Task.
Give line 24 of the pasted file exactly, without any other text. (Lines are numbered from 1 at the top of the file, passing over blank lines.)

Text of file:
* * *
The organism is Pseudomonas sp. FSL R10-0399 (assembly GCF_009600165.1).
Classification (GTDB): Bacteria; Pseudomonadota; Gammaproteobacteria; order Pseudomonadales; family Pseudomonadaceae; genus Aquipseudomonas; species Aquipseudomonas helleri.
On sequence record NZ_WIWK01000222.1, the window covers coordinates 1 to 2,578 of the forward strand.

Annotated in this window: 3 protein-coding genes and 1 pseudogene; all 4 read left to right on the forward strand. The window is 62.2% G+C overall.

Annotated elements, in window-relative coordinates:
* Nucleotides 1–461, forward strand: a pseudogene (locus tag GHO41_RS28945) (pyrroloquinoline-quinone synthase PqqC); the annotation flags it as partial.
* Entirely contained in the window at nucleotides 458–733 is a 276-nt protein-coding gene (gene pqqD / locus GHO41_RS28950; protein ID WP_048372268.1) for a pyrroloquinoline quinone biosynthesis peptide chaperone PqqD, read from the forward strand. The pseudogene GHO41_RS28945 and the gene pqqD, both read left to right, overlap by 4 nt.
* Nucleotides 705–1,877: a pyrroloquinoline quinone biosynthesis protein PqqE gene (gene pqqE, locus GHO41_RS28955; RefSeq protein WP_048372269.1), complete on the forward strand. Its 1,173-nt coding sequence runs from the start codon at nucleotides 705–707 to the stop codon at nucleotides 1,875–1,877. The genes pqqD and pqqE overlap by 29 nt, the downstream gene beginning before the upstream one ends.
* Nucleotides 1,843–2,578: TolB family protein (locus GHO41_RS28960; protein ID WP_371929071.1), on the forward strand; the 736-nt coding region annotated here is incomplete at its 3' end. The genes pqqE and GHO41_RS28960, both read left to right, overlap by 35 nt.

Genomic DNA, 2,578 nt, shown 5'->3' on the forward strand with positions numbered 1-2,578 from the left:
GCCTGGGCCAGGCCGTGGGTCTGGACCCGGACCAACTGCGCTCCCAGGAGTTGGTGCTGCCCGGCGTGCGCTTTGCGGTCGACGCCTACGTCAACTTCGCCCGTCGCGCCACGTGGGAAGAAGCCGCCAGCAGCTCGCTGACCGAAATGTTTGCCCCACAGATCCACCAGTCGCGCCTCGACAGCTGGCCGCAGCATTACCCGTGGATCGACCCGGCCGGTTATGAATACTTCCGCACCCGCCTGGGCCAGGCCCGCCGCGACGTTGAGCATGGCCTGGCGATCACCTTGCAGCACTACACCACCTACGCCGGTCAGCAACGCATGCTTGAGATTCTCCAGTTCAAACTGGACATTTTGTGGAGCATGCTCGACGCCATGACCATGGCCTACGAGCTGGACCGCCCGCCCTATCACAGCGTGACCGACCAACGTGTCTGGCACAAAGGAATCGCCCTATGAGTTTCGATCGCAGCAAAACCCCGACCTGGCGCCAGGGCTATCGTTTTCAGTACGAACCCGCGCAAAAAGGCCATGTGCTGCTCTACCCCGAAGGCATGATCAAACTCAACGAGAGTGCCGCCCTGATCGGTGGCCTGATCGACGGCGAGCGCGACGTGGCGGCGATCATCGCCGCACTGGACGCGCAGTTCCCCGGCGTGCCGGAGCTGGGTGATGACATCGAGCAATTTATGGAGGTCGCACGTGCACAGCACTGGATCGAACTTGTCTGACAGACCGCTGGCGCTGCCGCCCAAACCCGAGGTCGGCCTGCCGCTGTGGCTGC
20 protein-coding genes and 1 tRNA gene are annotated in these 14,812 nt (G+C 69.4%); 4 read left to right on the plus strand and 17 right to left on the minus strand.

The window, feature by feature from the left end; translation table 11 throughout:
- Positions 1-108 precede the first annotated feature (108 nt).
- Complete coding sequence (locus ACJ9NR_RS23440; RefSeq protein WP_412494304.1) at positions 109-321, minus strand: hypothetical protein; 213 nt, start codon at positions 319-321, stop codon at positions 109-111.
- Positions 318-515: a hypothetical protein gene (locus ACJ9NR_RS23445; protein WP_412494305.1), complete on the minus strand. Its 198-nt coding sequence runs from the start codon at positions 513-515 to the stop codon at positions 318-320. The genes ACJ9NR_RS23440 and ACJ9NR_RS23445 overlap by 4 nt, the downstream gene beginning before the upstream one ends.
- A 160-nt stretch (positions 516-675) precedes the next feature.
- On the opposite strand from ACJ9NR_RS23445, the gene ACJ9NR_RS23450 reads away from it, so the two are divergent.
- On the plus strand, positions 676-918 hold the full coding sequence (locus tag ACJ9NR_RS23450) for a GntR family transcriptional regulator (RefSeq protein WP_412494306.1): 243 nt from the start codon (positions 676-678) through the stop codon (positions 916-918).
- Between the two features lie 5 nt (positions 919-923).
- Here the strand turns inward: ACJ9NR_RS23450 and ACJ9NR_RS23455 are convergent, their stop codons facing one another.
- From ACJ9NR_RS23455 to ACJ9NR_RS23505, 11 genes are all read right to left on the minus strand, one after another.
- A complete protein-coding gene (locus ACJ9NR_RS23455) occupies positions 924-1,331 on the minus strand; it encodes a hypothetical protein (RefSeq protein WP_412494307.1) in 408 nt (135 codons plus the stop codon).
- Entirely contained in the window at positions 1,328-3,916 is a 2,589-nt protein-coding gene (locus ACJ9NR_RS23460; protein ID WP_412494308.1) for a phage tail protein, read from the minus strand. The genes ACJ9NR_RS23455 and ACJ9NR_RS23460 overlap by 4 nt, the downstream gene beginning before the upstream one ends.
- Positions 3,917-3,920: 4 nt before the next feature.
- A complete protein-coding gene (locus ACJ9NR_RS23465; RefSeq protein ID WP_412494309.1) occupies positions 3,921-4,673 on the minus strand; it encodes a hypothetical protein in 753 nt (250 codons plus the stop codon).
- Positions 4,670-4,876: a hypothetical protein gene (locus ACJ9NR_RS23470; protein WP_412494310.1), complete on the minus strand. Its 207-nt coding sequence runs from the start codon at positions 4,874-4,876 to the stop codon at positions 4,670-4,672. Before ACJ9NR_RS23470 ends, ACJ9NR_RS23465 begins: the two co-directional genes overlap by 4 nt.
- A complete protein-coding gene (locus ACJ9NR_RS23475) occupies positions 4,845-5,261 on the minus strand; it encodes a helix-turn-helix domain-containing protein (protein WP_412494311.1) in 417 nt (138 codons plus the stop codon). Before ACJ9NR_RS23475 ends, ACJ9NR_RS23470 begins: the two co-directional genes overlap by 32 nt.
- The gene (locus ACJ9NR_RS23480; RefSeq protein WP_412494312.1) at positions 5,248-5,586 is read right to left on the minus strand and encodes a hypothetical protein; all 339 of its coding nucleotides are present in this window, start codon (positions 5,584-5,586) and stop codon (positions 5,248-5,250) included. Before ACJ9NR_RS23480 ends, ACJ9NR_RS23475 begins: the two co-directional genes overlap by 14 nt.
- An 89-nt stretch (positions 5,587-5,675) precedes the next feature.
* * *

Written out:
- Entirely contained in the window at positions 1,328-3,916 is a 2,589-nt protein-coding gene (locus ACJ9NR_RS23460; protein ID WP_412494308.1) for a phage tail protein, read from the minus strand. The genes ACJ9NR_RS23455 and ACJ9NR_RS23460 overlap by 4 nt, the downstream gene beginning before the upstream one ends.